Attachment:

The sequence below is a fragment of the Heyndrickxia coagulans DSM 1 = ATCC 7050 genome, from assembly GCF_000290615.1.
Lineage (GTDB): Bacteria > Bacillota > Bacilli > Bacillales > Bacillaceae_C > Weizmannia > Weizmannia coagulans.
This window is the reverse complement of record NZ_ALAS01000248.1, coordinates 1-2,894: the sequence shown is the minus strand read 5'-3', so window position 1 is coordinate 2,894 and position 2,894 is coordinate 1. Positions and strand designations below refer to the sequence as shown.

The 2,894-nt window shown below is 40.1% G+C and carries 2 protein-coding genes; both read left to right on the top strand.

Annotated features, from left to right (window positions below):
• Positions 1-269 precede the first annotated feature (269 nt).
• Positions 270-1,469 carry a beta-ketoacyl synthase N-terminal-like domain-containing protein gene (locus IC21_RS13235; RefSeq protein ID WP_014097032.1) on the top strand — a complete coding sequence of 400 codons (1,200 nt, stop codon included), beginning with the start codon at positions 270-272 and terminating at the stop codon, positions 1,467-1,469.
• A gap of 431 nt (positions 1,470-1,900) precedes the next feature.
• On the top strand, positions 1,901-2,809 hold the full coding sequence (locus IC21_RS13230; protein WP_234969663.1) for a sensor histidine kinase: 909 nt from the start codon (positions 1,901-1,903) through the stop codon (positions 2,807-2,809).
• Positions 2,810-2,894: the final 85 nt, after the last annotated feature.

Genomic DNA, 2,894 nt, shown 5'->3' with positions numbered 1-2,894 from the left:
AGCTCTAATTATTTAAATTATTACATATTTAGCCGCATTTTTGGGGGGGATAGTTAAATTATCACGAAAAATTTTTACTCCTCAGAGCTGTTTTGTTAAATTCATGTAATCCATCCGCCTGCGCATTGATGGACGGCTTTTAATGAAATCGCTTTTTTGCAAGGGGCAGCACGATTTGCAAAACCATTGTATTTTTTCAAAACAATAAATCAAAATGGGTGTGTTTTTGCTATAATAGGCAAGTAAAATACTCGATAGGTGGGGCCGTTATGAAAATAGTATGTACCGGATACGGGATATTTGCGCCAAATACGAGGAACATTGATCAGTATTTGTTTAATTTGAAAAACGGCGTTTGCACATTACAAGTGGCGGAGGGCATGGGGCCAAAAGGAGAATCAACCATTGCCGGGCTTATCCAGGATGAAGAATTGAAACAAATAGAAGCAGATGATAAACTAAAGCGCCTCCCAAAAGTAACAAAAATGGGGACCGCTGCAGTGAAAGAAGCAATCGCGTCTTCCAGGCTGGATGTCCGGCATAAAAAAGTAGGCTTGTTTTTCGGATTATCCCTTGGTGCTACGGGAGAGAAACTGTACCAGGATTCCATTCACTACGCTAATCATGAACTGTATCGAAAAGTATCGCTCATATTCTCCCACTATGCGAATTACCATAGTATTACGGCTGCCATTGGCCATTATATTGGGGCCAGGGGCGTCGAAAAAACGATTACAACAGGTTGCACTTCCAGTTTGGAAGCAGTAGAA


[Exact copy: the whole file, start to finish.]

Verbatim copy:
The sequence below is a fragment of the Heyndrickxia coagulans DSM 1 = ATCC 7050 genome, from assembly GCF_000290615.1.
Lineage (GTDB): Bacteria > Bacillota > Bacilli > Bacillales > Bacillaceae_C > Weizmannia > Weizmannia coagulans.
This window is the reverse complement of record NZ_ALAS01000248.1, coordinates 1-2,894: the sequence shown is the minus strand read 5'-3', so window position 1 is coordinate 2,894 and position 2,894 is coordinate 1. Positions and strand designations below refer to the sequence as shown.

The 2,894-nt window shown below is 40.1% G+C and carries 2 protein-coding genes; both read left to right on the top strand.

Annotated features, from left to right (window positions below):
• Positions 1-269 precede the first annotated feature (269 nt).
• Positions 270-1,469 carry a beta-ketoacyl synthase N-terminal-like domain-containing protein gene (locus IC21_RS13235; RefSeq protein ID WP_014097032.1) on the top strand — a complete coding sequence of 400 codons (1,200 nt, stop codon included), beginning with the start codon at positions 270-272 and terminating at the stop codon, positions 1,467-1,469.
• A gap of 431 nt (positions 1,470-1,900) precedes the next feature.
• On the top strand, positions 1,901-2,809 hold the full coding sequence (locus IC21_RS13230; protein WP_234969663.1) for a sensor histidine kinase: 909 nt from the start codon (positions 1,901-1,903) through the stop codon (positions 2,807-2,809).
• Positions 2,810-2,894: the final 85 nt, after the last annotated feature.

Genomic DNA, 2,894 nt, shown 5'->3' with positions numbered 1-2,894 from the left:
AGCTCTAATTATTTAAATTATTACATATTTAGCCGCATTTTTGGGGGGGATAGTTAAATTATCACGAAAAATTTTTACTCCTCAGAGCTGTTTTGTTAAATTCATGTAATCCATCCGCCTGCGCATTGATGGACGGCTTTTAATGAAATCGCTTTTTTGCAAGGGGCAGCACGATTTGCAAAACCATTGTATTTTTTCAAAACAATAAATCAAAATGGGTGTGTTTTTGCTATAATAGGCAAGTAAAATACTCGATAGGTGGGGCCGTTATGAAAATAGTATGTACCGGATACGGGATATTTGCGCCAAATACGAGGAACATTGATCAGTATTTGTTTAATTTGAAAAACGGCGTTTGCACATTACAAGTGGCGGAGGGCATGGGGCCAAAAGGAGAATCAACCATTGCCGGGCTTATCCAGGATGAAGAATTGAAACAAATAGAAGCAGATGATAAACTAAAGCGCCTCCCAAAAGTAACAAAAATGGGGACCGCTGCAGTGAAAGAAGCAATCGCGTCTTCCAGGCTGGATGTCCGGCATAAAAAAGTAGGCTTGTTTTTCGGATTATCCCTTGGTGCTACGGGAGAGAAACTGTACCAGGATTCCATTCACTACGCTAATCATGAACTGTATCGAAAAGTATCGCTCATATTCTCCCACTATGCGAATTACCATAGTATTACGGCTGCCATTGGCCATTATATTGGGGCCAGGGGCGTCGAAAAAACGATTACAACAGGTTGCACTTCCAGTTTGGAAGCAGTAGAA